Wash. Budget Has Pros And Cons For Environmental Policies

Jul 7, 2017

Washingtonians are parsing the state budget passed last week by a divided legislature. It adds $1.8 billion for basic education over the next two years.  A big chunk of that comes from the closure of a so-called “extractive fuel” loophole, which is one of several new policies that many environmentally progressive groups like.   

Eric de Place, an energy and climate policy analyst at the Seattle-based Sightline Institute, says from his perspective, the new state budget is mostly good news.

“I think on net, the budget was a win for the environment and a win for the climate,” de Place said.   

'Extractive Fuel Loophole' Closed

Topping the list of positives is the closure of a decades-old tax loophole that had benefited oil refineries.

“It was a tax loophole that was originally designed to benefit timber mills,” de Place said. “Oil industry came into the state later on and exploited that tax loophole to take 98 percent of the benefit.”

Sightline calculates that the closure of the loophole will bring in about $52 million for Washington schools.  

Solar Power ‘Cliff’ Averted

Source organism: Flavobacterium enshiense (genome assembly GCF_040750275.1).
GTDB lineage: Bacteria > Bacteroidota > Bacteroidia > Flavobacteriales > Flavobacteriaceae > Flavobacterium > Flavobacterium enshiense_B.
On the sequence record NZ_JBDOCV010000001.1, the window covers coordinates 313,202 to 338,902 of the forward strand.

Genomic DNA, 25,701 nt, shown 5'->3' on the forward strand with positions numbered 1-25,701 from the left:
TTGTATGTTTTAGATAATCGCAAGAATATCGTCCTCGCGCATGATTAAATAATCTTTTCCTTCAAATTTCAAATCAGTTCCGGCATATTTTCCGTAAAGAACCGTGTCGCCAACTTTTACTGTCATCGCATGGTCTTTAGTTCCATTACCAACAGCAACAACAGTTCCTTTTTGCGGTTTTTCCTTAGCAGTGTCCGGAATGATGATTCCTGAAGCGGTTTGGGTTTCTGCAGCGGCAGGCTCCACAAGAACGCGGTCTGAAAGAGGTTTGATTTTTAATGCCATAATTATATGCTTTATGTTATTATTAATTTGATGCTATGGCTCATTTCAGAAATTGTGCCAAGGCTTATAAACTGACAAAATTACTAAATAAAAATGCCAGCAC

Another positive is that incentives for consumers to invest in solar power aren’t ending abruptly as feared.

Instead a new statewide pool of up to $110 million dollars is available to support residential, commercial, utility-scale and community solar projects, at lower rates. The new program can be tapped to recoup solar startup expenses for up to eight years or until 50 percent of project cost is reached, whichever comes first.

Other New Taxes

The budget  includes revenue from a new sales tax on bottled water.

The budget also requires out-of-state online retailers to collect and remit sales tax from customers in Washington state.

The Associated Press reports the total revenue from these new taxes and the closure of the extractive fuel loophole amounts to $456 million over the next two years.

Lack Of Carbon Tax Sparking New Ballot Initiative

But the new budget does not put a price on already capped carbon emissions, which many clean energy boosters say is a miss.

The nonprofit Carbon Washington is gearing up to put another statewide carbon tax initiative before voters in 2018.